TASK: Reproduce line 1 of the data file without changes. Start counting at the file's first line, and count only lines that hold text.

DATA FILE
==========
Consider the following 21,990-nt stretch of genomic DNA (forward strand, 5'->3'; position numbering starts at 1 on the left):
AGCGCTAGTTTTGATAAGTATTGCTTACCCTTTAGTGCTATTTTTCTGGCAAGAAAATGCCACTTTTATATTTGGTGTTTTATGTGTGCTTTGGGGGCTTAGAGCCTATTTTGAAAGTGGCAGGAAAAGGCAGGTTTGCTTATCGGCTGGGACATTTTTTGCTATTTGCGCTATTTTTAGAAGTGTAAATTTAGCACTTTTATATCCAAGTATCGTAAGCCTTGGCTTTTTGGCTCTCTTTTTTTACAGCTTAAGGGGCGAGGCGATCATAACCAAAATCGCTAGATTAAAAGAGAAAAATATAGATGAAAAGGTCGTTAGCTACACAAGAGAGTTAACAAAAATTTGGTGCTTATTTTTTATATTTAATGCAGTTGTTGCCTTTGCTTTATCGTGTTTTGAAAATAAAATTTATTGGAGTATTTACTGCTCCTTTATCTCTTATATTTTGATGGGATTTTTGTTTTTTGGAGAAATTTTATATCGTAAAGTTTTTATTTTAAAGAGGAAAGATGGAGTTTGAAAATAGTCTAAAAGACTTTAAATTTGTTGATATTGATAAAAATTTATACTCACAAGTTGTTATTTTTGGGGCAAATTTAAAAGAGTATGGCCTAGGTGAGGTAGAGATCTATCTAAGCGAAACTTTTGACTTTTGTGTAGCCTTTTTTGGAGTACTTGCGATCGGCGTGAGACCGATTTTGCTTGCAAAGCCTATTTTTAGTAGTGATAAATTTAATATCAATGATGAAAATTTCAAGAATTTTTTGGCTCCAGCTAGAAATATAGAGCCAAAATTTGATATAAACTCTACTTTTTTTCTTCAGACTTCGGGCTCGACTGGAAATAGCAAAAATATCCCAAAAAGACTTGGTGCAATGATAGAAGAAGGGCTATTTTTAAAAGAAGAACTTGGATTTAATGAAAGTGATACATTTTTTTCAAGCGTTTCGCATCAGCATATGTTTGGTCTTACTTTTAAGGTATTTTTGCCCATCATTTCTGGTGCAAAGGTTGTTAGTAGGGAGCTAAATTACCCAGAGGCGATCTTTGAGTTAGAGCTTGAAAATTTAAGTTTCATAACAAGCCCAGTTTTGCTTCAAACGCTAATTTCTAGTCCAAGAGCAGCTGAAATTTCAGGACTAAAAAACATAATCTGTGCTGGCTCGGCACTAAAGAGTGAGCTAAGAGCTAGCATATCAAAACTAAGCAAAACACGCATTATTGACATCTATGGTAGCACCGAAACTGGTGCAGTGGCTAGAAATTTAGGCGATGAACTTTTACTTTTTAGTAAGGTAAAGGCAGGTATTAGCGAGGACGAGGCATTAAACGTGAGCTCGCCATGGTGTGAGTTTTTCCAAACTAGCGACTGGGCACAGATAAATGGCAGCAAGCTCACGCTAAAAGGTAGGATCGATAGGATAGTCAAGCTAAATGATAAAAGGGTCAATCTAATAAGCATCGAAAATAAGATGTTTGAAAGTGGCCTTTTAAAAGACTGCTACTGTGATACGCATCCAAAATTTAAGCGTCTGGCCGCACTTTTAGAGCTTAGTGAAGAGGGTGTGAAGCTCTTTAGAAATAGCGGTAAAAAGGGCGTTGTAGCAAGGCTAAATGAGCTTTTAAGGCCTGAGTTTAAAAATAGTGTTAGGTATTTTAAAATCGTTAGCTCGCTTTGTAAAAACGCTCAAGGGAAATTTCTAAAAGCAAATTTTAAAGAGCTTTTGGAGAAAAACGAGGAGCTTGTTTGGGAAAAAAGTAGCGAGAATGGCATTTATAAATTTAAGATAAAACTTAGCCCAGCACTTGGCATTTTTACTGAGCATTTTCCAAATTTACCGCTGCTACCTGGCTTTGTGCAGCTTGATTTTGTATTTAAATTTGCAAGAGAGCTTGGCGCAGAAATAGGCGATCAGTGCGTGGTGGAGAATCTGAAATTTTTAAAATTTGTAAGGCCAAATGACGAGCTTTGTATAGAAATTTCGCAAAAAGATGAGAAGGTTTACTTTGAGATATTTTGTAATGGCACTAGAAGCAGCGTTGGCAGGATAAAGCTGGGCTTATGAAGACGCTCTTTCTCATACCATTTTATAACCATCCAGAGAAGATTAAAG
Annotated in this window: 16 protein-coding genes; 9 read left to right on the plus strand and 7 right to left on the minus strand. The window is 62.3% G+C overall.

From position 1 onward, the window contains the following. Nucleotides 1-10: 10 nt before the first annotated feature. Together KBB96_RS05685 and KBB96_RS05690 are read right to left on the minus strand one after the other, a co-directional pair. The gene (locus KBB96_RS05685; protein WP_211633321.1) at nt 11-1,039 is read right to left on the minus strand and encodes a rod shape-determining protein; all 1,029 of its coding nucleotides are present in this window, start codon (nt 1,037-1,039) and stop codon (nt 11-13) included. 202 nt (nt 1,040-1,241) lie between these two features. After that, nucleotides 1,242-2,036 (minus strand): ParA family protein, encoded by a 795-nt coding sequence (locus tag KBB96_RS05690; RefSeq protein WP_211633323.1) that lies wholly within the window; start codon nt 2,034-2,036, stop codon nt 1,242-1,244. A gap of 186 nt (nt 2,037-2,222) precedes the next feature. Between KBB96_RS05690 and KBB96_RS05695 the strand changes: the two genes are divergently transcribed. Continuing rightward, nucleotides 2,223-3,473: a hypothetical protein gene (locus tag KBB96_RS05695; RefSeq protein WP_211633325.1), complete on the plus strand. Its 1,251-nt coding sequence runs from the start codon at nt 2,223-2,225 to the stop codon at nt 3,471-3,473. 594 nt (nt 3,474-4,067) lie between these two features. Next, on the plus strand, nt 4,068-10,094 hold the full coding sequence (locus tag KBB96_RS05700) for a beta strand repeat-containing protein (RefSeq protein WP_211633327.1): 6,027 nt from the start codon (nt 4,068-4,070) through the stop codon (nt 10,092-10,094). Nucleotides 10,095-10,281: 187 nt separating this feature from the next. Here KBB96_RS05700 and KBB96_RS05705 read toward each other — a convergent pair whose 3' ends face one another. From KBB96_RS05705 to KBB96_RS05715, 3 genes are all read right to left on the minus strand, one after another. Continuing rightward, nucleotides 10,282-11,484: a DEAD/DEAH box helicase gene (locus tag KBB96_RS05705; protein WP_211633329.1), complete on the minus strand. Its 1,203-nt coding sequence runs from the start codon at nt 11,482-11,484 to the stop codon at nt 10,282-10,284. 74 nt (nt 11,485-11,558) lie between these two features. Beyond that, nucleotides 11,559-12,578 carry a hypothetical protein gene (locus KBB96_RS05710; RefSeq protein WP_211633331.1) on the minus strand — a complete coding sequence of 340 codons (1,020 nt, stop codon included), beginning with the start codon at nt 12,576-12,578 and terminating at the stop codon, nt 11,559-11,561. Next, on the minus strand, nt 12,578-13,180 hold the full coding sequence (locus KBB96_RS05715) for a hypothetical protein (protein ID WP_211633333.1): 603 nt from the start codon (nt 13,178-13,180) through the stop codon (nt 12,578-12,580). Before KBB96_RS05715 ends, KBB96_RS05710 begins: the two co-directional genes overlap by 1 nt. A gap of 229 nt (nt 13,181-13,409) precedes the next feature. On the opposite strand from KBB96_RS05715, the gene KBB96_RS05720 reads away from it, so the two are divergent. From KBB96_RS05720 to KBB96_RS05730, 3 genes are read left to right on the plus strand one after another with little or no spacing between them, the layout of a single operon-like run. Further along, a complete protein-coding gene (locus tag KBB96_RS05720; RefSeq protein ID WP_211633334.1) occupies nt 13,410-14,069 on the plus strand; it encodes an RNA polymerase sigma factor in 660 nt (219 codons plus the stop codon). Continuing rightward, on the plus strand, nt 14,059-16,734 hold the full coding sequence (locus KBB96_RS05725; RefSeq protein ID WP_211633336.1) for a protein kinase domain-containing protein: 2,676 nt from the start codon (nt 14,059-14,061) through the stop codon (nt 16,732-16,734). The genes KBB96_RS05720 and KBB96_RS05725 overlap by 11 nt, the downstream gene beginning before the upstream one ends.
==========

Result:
Consider the following 21,990-nt stretch of genomic DNA (forward strand, 5'->3'; position numbering starts at 1 on the left):